Anyway, I digress.  Sometime last year, I got what seemed like a brilliant idea at the time.  If I could write a Jazzi and Ansel short story and get it into Alfred Hitchcock’s mystery magazine, it would be a great way to promote their series.  To say that I didn’t think this through enough would be an understatement.  But I’ve read quite a few novellas by favorite authors who use shorter fiction (66 – 100 Kindle pages) as teasers to keep readers happy during long pauses between their regular books.  And I’ve enjoyed all of them–Lynn Cahoon’s Tourist Trap holiday novellas, Jenna Bennett’s honeymoon and holiday novellas, and Anna Lee Huber’s pre-wedding novella for Keira and Gage.

I decided that to be successful these stories needed:

  •   The same tone and voice as the books
  •    To establish the characters and their relationships just like the books
  •    Great mysteries to solve like the books
  •    The same feeling/setting as the books

Mind you, each of these things takes a bit of time, some extraneous scenes not found in short stories but possible in novellas.  I tried to accomplish all of the above with a lot less words.  And once I got all of those words written, I sent the story off.

A truth about Alfred Hitchcock magazine:  they only accept online submissions.  Then they give you a code to check your story’s status.  Upfront, they tell you that they’re so bogged down with submissions, you won’t hear back from them for 6 to 7 months.  Make that more like a year, maybe a few days shy of that.  And then you don’t receive an e-mail.  You only know you’ve been rejected when you check your code and see REJECTED next to the story’s title.  Now, I wasn’t heart broken when that happened.  I was a tiny bit ticked that they treat writers so shabbily, but publishing’s changed over the years, so I got over that.  I pretty much knew that the way I’d written the story made its chances  slim.  I used to sell to Alfred Hitchcock, and I had more success with 2,000 to 3,000 word mysteries.  This heavy monstrosity was 8,500 words.  Only an author with a big name can get away with taking up that much magazine space.  But it was a Halloween story, and if no one else wrote one, I might get lucky.  And the story events happen during the events of book 3 in my series, so I had a year to wait anyway.  So why not try?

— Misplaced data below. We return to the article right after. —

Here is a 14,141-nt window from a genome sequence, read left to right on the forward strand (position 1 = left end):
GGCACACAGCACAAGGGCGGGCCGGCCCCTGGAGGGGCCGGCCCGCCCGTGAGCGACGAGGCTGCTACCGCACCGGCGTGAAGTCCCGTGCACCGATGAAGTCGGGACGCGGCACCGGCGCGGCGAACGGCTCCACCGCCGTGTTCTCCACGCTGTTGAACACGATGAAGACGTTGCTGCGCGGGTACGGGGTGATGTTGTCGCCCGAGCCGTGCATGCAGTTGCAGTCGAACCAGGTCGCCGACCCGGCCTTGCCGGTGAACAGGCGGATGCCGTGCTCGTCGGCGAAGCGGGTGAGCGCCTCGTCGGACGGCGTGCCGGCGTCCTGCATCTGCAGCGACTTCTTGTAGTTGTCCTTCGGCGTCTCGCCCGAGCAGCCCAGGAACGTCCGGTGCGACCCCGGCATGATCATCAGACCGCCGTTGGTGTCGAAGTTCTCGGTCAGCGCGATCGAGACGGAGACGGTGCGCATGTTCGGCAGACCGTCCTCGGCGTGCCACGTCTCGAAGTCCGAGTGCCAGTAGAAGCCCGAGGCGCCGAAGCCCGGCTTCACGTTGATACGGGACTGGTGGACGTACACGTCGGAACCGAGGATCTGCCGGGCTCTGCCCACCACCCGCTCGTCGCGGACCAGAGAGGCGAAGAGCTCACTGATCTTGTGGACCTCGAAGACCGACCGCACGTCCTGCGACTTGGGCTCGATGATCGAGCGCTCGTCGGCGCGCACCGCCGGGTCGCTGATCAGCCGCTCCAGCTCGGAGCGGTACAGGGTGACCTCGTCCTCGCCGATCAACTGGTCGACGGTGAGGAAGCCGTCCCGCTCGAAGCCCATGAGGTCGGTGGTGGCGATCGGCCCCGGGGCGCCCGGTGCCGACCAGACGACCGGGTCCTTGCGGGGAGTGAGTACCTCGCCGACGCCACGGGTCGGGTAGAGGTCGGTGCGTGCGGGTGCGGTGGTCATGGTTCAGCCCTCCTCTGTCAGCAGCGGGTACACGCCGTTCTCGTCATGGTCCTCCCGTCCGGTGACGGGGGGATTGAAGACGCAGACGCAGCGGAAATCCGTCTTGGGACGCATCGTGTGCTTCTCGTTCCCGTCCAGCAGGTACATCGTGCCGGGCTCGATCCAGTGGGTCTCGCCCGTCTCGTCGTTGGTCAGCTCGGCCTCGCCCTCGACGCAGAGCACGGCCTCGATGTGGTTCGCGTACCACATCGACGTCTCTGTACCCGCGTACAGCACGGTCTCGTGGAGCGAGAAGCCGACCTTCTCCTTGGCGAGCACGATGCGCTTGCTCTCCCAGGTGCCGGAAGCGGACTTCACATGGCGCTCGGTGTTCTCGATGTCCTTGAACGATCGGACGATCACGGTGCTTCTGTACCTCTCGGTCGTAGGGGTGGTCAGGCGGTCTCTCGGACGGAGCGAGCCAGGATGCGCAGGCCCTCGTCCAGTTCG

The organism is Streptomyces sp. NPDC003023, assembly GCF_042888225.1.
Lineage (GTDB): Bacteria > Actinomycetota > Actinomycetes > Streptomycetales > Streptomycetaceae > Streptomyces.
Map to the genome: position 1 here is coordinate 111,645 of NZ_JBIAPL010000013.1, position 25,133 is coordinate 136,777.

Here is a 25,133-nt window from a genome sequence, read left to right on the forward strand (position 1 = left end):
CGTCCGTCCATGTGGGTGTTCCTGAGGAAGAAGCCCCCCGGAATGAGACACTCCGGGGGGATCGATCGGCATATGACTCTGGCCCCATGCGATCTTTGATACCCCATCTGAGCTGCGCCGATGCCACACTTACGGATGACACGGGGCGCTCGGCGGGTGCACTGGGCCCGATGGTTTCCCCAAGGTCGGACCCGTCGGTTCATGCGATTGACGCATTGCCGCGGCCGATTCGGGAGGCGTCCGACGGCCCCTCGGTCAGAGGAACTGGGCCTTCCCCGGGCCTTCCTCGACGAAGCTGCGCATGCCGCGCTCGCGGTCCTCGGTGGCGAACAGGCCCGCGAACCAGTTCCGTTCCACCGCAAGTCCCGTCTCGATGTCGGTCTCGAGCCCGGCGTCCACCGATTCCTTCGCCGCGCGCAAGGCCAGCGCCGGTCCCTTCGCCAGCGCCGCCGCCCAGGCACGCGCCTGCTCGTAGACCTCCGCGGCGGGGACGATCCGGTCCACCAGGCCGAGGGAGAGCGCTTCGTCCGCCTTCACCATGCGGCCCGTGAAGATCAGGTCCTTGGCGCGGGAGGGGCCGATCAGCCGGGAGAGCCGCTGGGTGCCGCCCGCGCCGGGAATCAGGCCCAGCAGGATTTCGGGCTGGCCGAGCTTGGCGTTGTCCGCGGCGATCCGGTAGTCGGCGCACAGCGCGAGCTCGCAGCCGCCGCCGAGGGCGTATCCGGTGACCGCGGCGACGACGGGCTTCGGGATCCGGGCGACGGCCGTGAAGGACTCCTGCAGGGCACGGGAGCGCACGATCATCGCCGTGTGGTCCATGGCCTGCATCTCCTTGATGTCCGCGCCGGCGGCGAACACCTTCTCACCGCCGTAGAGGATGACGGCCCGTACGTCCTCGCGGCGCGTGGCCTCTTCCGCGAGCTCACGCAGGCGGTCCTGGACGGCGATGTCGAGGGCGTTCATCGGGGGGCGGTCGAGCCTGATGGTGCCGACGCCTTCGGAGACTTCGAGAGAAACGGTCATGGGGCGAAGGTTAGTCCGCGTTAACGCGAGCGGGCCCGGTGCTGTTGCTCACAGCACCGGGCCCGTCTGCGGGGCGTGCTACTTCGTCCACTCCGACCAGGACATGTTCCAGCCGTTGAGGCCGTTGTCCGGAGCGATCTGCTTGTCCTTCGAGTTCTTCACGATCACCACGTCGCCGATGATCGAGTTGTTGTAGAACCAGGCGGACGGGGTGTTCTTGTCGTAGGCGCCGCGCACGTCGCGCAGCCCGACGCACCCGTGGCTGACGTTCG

But once it was rejected, I gave it another look.  And I wasn’t happy with myself.  I’d tried to marry a short story with a novella and ended up with a mess.  A short story needs one, straightforward mystery with hardly any distractions or extras.  A novella has the length to play with different elements, but that’s why it takes more words.  So…

I spent last night and all day today reworking the story.  It’s 7,000 words now.  And I like it.  I’m going to put it up on the blog’s snippet page closer to when The Body in the Gravel comes out September 24th.  My learning curve reinforced something I already knew, but a rule I thought I might be able to bend.  A short story is…a SHORT story.  And I’m up for trying to write another one for Alfred Hitchcock sometime.  But not for a while.  Right now, all of my attention has to focus on writing Jazzi Book 5–The Body in the Past.  (At least, that’s the title for right now).  I’m hoping to write one chapter every weekday I can.

Another lesson I learned?  Failure isn’t the end of the world.  AND, if you want to break into a market, you have to give them what they WANT.  No tinkering with their tried and true playlist.  Ah, well, my short story adventure has to wait for another day.

For now, try to stay cool, and happy writing!